Alan Brogan breaks down why Dublin failed to fire in All Ireland final draw
Read Alan's column every week in the Herald
Published 19/09/2016 | 19:15
What a crazy game. A draw, two own goals and a bag full of regrets for both teams.
We’ve become so used to Dublin performing at such a high level, it’s hard to make head or tail out of how they played yesterday.
It might have something to do with their tactical mindset.
When you come up against a version of a blanket defence in every important game you play, players can be preoccupied with the mechanics of breaking it down – hard running and keeping possession.
Dublin were a bit too conservative in that regard yesterday.
Too much of what they did was aimed at trying to keep the ball rather than really attacking Mayo’s defence. A lot of forwards lost their individual battles, but if the ball had come a bit quicker, it might have been a different story.
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Frequently, there was space around the Mayo half-back line behind their cover, but we didn’t see enough of the players breaking from there into space, demanding the ball, and the slick interchange between forwards that Dublin do so well.
On a very basic level, they didn’t kick the ball enough either. Maybe it was because of the weather, but it came across as a very one-dimensional performance, where plan A, B and C was to run the ball.
For all that, it very nearly won them the game. But even if Cilian O’Connor had missed the late chance and Dublin hung on, we wouldn’t be remembering it as one of the great All-Ireland winning displays.
Don’t underestimate the influence of the weather, though.
I know from experience that the pitch at Croker is different to other pitches.
It’s big and lush and great to play on when dry, but whatever type of grass they have on it is seriously slippy when it rains.
If you’re expending energy into making sure you don’t fall every every time you turn, you’re bound to make mistakes. Yesterday, we had a shed load of them from both sides.
Poor decision-making too, typified by Aidan O’Shea’s choice to shoot from a ridiculous distance late on rather than recycle the ball and work it forward.
And in hindsight, Diarmuid Connolly’s decision to shoot from that sideline, when Ciarán Kilkenny was trying to convince him to just keep possession, was probably the wrong one.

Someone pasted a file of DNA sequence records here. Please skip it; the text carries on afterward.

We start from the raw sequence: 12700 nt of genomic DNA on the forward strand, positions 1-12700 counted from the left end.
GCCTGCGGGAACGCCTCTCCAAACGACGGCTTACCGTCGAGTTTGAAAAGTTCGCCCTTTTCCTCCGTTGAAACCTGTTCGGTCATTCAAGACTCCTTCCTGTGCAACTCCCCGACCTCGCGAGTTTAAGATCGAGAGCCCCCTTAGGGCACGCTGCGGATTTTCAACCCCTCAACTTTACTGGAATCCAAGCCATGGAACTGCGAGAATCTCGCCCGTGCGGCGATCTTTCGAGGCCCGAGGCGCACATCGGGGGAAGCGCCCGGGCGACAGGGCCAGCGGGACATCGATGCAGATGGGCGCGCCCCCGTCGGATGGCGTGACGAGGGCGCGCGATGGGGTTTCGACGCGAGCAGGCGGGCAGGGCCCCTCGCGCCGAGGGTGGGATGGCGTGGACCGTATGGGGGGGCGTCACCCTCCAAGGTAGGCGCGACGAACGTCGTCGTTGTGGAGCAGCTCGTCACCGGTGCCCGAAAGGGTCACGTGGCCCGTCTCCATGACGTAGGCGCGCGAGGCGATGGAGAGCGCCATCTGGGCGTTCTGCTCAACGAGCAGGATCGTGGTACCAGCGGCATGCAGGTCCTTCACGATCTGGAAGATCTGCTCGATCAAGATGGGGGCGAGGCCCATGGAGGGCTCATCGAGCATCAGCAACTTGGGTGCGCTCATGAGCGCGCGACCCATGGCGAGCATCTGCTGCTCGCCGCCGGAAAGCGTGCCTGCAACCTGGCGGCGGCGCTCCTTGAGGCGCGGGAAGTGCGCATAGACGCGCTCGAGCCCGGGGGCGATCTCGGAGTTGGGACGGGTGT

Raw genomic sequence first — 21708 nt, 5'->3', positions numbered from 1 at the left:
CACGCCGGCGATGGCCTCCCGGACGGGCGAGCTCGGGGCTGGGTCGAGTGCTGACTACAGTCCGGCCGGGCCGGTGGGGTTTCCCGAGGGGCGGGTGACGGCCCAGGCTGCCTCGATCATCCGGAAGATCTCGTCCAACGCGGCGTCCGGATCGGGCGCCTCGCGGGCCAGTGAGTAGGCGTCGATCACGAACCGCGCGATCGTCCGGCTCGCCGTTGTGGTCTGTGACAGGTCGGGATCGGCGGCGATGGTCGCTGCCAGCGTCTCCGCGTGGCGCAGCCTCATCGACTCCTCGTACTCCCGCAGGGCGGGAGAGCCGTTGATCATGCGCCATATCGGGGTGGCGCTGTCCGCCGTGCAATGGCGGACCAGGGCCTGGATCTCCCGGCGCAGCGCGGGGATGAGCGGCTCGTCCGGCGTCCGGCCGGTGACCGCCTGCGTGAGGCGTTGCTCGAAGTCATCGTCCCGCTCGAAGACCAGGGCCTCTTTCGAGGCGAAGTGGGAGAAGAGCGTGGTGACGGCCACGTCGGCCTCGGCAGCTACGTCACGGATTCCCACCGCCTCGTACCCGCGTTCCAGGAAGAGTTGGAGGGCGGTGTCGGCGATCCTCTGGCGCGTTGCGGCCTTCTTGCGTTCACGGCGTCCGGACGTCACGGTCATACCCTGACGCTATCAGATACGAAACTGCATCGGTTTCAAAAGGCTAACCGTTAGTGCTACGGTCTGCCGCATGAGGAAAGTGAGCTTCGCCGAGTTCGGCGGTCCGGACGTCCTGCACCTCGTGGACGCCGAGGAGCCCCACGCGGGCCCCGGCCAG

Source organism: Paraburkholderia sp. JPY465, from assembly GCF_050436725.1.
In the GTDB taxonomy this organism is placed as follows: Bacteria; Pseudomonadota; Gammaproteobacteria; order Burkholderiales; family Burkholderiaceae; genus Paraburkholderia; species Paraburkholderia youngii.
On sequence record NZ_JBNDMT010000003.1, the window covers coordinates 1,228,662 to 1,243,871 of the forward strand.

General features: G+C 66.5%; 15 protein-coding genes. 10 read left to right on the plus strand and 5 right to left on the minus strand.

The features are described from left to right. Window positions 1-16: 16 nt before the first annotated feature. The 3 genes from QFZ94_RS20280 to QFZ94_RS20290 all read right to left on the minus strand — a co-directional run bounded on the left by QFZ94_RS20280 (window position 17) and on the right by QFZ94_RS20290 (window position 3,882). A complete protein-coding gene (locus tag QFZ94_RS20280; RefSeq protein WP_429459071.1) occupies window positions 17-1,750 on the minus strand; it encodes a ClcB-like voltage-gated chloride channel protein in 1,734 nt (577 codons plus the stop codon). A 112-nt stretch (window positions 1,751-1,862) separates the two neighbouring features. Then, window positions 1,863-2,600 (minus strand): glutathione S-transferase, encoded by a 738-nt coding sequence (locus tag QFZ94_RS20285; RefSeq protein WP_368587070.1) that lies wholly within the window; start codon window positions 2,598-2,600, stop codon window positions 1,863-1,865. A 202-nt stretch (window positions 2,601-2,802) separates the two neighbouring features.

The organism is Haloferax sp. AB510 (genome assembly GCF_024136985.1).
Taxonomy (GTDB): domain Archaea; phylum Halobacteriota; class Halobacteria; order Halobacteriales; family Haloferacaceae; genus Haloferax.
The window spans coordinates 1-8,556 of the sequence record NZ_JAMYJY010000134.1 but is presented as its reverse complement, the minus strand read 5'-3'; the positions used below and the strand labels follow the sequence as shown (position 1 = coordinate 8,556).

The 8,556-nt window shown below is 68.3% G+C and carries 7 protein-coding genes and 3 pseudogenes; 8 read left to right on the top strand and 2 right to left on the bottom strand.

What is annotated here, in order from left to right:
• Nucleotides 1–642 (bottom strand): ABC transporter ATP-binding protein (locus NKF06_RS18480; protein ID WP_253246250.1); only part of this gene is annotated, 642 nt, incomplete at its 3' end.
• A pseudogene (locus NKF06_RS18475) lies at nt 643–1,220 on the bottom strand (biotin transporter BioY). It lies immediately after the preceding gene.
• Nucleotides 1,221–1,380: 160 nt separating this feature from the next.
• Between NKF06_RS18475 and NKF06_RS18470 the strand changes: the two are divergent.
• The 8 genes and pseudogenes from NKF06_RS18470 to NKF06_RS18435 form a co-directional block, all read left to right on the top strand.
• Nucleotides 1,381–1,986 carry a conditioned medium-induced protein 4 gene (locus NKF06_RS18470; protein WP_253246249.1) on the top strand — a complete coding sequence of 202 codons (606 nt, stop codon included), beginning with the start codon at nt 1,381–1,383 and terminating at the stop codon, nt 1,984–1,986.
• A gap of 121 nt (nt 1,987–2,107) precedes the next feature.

At that stage, scores were at a premium and for all Dublin’s obsession with possession, they needed it then.
But even still, once the board went up for injury-time, it seemed as though they were trying to see the time out.
They were intent on running down the clock, rather than prodding Mayo for another opening.
Mayo will reflect on a weird one for them.
The two goals they conceded were obviously seriously unfortunate and they showed great character. Firstly, to get themselves level just after half-time and then, ultimately, to force the draw from three off the lead with normal time almost up.
But still, they had the benefit of coming up against a sub-standard Dublin display, but still never managed to win.
They couldn’t get over the line and they’ll know Dublin won’t be nearly as far off their game in less than two weeks. Dublin will focus very much on themselves now. Jim, his management team and all the players will be acutely aware that they have everything that they need to win that replay inside the four walls of the Dublin dressing-room.
They’ll be more critical of themselves than anyone else could possibly be and, in truth, they’ll probably be a small bit relieved to have gotten away with a display like that and still have the chance to win this year’s All-Ireland.
There’s no great need for dramatic surgery. It’s unlikely we’ll see a raft of players dropped or even major adjustment to how they play.
Little tweaks and a collective improvement will be enough next time out and they’ll be more sure of that when they review this match over the coming days.
For all the back-to-back talk and the shot at immortality, Dublin will be hell-bent on simply not performing that poorly again on October 1.
Maybe Mayo just poked the bear.
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